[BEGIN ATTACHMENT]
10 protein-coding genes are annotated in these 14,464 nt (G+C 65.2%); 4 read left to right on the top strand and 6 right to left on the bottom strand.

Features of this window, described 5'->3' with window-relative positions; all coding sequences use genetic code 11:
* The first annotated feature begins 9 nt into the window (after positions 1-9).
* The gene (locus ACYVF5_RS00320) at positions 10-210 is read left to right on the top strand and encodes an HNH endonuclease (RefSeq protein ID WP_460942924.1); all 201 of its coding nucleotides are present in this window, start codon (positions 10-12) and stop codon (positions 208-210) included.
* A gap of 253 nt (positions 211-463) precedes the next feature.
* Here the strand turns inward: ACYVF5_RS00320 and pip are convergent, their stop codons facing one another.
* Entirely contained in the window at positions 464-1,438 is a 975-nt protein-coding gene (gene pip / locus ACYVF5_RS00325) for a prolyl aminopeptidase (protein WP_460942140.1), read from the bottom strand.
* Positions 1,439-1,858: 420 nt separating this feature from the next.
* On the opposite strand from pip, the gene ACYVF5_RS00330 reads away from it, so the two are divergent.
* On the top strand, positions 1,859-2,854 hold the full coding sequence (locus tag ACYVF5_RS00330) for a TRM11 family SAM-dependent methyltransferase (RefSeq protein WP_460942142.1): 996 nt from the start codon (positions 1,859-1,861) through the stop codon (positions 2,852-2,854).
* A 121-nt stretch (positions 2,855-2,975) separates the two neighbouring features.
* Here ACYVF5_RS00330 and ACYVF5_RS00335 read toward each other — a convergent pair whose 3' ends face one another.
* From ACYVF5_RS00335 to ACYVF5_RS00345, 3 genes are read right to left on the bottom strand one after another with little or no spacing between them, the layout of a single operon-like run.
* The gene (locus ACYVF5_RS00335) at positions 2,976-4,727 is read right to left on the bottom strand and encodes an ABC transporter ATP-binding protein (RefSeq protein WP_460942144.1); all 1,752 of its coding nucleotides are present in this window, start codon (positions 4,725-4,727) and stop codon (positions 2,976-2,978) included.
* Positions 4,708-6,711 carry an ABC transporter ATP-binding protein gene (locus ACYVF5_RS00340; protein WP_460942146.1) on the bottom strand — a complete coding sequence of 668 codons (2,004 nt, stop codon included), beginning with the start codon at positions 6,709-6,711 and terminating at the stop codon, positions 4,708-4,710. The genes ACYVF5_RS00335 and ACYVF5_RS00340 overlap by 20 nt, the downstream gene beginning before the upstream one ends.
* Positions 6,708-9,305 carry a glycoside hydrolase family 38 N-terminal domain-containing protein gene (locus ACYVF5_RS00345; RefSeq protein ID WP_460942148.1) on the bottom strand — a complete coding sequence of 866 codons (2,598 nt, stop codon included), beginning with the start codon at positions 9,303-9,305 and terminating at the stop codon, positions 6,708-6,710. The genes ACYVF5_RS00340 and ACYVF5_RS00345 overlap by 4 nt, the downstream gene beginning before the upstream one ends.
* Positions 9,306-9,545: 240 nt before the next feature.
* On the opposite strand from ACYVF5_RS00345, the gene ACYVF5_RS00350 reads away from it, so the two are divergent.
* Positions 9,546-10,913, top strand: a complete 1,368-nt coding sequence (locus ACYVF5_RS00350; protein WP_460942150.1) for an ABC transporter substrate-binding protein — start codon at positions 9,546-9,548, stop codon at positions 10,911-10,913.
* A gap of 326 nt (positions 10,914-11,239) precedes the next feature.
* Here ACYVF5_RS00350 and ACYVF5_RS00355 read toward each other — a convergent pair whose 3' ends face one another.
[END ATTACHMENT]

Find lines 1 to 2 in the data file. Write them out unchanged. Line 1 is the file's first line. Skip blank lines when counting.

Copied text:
10 protein-coding genes are annotated in these 14,464 nt (G+C 65.2%); 4 read left to right on the top strand and 6 right to left on the bottom strand.

Features of this window, described 5'->3' with window-relative positions; all coding sequences use genetic code 11: